The LIGO Scientific Collaboration and the Virgo Collaboration report:
We performed a preliminary offline analysis using the PyCBC search (Nitz
et al. arxiv:1705.01513, 2017) of the binary neutron star candidate
G298048 (LSC and Virgo, GCN 21505, 21509, 21510) identified in low-latency
by the gstlal online search (Messick et al. Phys. Rev. D 95, 042001, 2017).
A trigger consistent with a binary neutron star merger is observed at GPS
time 1187008882.443 (2017-08-17 12:41:04 UTC) in both the LIGO Livingston
(L1) and LIGO Hanford (H1) detectors. The trigger is below threshold in
Virgo because of the antenna pattern for Virgo (V1) at the time and
location of this event, but the Virgo instrument contributes to the
localization. The duration of the gravitational-wave signal is
approximately 74 seconds from the search���s low-frequency cutoff of 27 Hz
to the binary merger.
Investigation of L1 data identified a noise transient from a known class
of instrumental glitches during the inspiral signal. The duration of this
glitch is a small fraction of a second and does not appear to affect the
signal at times away from the glitch. To make an improved preliminary
estimate of the sky position, we re-analyzed the data, removing the L1
noise transient at GPS time 1187008881.389 by multiplying the strain data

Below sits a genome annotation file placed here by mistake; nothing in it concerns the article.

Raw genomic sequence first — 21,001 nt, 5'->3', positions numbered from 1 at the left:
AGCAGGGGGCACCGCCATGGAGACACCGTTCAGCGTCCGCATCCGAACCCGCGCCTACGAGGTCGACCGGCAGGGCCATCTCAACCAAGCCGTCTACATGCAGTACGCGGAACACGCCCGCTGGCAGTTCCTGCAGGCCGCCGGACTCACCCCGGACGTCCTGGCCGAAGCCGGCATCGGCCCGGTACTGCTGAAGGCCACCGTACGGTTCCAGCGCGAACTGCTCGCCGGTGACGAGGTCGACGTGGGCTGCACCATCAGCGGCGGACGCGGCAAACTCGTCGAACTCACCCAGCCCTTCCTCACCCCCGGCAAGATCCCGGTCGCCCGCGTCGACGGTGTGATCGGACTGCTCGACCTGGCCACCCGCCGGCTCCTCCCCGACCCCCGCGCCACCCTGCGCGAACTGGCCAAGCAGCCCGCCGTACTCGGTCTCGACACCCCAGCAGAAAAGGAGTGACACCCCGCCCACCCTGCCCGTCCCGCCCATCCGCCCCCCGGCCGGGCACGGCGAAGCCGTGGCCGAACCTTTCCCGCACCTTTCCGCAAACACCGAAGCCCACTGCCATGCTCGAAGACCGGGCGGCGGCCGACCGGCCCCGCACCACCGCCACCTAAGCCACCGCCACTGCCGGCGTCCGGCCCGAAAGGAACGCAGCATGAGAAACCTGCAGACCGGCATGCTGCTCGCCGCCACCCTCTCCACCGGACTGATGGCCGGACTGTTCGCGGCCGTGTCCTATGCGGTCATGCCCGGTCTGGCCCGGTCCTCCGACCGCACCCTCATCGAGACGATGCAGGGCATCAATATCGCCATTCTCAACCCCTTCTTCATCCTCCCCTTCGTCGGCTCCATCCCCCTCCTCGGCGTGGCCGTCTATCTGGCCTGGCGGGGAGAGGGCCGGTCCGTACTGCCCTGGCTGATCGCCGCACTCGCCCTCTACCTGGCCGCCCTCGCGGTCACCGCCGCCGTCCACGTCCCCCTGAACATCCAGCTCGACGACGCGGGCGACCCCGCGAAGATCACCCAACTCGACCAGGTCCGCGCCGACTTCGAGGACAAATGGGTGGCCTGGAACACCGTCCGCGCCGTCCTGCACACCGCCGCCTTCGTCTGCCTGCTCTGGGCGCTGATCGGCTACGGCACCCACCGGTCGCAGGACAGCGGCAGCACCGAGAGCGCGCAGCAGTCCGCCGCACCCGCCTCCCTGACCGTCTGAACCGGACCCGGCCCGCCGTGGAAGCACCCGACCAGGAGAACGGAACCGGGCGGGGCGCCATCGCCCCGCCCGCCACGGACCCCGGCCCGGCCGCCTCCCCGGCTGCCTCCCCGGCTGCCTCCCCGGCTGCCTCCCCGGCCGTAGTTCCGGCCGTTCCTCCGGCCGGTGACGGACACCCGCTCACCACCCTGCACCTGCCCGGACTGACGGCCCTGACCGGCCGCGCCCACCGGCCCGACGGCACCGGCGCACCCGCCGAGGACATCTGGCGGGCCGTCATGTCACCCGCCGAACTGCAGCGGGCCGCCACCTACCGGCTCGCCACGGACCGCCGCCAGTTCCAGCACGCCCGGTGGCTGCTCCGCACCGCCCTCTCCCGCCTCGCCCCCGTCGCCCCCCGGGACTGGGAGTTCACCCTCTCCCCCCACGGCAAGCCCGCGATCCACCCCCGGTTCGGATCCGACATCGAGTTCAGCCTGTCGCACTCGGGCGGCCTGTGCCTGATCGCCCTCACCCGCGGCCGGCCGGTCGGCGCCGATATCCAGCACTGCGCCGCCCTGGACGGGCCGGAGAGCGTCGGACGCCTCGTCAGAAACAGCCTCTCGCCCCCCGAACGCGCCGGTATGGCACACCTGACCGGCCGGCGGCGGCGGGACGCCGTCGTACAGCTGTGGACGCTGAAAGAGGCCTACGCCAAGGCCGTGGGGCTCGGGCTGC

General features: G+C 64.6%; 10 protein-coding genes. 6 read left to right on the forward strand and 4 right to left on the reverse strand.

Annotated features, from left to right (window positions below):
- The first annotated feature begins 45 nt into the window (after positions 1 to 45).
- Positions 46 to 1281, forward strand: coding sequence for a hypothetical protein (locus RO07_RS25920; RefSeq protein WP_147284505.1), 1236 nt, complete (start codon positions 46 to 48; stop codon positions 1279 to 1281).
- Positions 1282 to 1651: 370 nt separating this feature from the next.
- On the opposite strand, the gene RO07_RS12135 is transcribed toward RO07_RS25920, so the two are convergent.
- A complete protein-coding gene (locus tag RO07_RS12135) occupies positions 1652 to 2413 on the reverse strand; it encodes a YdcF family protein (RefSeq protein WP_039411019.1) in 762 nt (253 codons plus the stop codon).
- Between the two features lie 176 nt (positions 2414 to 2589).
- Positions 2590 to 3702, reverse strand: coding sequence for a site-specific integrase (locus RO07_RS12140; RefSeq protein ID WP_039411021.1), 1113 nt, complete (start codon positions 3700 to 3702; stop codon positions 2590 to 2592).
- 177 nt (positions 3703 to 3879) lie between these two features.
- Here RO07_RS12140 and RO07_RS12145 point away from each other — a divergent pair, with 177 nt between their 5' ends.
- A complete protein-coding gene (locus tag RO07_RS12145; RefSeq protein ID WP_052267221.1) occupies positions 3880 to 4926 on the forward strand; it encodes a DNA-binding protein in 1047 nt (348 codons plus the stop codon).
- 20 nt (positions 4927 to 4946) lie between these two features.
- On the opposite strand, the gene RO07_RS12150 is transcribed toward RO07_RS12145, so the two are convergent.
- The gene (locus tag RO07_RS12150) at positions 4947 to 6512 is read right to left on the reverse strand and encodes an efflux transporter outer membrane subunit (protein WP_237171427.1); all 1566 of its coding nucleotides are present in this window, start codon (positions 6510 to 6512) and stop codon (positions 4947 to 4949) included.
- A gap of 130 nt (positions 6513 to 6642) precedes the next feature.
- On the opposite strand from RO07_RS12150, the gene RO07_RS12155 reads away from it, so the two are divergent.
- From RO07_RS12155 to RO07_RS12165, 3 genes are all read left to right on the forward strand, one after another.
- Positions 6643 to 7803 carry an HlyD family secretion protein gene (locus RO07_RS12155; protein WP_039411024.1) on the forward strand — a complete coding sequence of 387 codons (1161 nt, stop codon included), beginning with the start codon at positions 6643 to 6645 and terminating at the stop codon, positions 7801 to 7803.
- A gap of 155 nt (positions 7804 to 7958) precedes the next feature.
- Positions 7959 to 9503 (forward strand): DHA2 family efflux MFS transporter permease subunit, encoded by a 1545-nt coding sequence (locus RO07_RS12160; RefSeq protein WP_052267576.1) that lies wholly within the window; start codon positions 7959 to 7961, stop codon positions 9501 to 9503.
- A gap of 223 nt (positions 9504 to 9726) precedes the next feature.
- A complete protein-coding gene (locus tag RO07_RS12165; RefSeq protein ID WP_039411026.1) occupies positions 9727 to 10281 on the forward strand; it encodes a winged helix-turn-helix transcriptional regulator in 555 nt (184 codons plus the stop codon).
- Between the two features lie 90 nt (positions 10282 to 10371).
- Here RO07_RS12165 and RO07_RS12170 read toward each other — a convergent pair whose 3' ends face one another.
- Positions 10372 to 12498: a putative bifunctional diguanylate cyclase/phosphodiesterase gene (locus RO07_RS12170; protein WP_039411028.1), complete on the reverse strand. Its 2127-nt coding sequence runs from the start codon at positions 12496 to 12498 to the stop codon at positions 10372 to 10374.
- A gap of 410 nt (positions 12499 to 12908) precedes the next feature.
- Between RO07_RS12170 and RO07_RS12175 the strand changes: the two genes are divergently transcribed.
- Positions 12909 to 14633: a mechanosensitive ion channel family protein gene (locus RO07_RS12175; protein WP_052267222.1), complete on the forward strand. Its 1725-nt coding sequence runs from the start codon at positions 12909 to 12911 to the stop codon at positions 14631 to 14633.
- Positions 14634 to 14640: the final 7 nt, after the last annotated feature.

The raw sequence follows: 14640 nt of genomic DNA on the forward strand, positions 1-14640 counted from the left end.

with a Tukey window, such that the total duration of the zeroed data is
0.2 s and the total duration of the Tukey window is 1.2 s.
An updated BAYESTAR sky map (Singer et al. 2016, ApJL 829, 15) that uses
data from all three gravitational-wave observatories (H1, L1, and V1) is
available for retrieval from the GraceDB page
(https://gracedb.ligo.org/events/view/G298048): bayestar-HLV.fits.gz. The
centroid (maximum a posteriori) sky location is R.A.=12h57m, Dec.=-17d51m.
The 50% credible region spans about 9 deg2 and the 90% region about 31
deg2. The luminosity distance is 40 +/- 8 Mpc (all-sky a posteriori mean
+/- standard deviation). This is the preferred sky map at this time.
If we assume that the binary is either face on or face off in the plane of
the sky, then we obtain a revised estimate of luminosity distance of 50
+/- 3 Mpc. This assumption does not significantly affect the overall 2D
localization projected onto the sky, but reduces the 3D volume of the
localization (e.g. Pankow et al. 2017, ApJ 834, 154).
We caution that the parameters and significance of this candidate may be
subject to change as data-quality, calibration, and full parameter
estimation studies are ongoing.